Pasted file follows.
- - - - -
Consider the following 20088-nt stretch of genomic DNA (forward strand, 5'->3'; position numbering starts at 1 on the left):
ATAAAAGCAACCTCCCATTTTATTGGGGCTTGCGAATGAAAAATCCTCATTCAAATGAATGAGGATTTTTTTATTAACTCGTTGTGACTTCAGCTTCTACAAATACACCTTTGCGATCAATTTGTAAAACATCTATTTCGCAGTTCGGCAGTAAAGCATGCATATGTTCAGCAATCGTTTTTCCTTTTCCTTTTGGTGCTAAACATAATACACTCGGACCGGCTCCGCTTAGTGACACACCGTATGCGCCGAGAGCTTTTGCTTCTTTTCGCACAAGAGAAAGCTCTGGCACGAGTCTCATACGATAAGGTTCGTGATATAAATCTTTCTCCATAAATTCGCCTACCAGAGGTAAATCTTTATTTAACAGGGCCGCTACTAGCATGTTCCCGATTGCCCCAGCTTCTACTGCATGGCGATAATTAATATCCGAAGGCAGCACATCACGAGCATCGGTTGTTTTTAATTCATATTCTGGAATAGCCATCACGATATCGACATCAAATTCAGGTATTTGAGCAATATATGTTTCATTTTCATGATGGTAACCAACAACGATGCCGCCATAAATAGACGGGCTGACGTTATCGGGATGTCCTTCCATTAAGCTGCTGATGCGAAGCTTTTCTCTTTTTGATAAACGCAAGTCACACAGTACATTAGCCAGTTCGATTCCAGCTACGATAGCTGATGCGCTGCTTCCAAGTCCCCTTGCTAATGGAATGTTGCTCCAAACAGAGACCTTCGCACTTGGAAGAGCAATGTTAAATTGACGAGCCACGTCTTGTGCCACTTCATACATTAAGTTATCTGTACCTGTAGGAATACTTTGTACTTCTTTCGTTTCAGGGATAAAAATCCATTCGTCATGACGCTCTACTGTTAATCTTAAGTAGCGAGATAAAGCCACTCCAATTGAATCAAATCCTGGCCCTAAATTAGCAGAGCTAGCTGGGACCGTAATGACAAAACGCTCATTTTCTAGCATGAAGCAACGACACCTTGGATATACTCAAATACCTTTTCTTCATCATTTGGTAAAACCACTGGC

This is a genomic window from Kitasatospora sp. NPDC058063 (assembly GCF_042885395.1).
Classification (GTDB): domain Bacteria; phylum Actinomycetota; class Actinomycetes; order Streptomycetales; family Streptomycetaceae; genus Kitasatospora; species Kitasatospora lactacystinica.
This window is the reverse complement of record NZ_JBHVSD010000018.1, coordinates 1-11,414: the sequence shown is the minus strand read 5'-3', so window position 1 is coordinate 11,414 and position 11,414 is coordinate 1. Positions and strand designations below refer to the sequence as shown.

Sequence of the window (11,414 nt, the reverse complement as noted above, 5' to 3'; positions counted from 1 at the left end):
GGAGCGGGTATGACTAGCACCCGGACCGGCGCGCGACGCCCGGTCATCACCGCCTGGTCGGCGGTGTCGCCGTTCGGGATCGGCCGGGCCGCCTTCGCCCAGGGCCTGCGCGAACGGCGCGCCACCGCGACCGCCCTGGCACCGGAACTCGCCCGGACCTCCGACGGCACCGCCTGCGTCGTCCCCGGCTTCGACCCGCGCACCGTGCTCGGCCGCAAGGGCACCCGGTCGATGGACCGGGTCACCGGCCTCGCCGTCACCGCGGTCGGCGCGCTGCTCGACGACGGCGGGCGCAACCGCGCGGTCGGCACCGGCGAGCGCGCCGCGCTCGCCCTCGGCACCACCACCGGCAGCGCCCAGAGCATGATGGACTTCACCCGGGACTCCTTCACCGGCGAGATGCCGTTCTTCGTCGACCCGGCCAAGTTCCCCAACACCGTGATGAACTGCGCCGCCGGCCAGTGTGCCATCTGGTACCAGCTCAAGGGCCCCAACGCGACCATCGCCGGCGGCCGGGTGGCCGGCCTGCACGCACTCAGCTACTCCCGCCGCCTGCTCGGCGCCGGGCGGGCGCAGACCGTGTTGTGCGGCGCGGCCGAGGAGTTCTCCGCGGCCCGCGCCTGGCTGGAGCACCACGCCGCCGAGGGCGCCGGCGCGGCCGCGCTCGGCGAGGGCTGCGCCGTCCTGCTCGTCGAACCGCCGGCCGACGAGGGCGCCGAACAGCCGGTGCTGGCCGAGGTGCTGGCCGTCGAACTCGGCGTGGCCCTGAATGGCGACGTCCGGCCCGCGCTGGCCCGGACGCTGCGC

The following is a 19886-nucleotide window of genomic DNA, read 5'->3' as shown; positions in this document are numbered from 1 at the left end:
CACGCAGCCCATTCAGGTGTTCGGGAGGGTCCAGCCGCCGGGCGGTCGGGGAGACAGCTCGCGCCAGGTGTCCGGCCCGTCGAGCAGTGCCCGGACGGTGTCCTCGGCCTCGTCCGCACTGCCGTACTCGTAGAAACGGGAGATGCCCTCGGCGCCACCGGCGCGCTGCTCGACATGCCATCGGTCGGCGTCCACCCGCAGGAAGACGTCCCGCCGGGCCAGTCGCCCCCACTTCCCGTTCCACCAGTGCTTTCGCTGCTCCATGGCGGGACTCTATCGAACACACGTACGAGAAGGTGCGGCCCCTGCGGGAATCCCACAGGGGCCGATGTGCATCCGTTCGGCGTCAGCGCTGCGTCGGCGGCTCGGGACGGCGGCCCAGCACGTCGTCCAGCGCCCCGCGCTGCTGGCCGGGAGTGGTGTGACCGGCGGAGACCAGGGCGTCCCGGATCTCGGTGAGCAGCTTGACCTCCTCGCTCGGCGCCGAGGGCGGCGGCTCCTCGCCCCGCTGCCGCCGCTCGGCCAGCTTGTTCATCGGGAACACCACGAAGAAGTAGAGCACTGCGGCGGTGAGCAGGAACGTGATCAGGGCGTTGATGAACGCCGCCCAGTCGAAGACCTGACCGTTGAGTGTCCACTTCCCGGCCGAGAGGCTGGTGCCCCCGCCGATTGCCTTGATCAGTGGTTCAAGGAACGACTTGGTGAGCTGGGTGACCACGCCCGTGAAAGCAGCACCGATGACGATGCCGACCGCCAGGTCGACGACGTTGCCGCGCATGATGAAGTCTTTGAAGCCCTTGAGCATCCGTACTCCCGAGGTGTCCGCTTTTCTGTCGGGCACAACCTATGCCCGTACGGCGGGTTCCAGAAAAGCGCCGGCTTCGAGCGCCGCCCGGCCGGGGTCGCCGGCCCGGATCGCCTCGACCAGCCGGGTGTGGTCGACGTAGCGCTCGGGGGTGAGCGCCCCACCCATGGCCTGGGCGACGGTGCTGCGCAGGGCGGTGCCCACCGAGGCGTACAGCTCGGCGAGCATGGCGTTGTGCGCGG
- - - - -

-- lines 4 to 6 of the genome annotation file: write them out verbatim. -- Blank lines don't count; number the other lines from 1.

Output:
Classification (GTDB): domain Bacteria; phylum Actinomycetota; class Actinomycetes; order Streptomycetales; family Streptomycetaceae; genus Kitasatospora; species Kitasatospora lactacystinica.
This window is the reverse complement of record NZ_JBHVSD010000018.1, coordinates 1-11,414: the sequence shown is the minus strand read 5'-3', so window position 1 is coordinate 11,414 and position 11,414 is coordinate 1. Positions and strand designations below refer to the sequence as shown.

Sequence of the window (11,414 nt, the reverse complement as noted above, 5' to 3'; positions counted from 1 at the left end):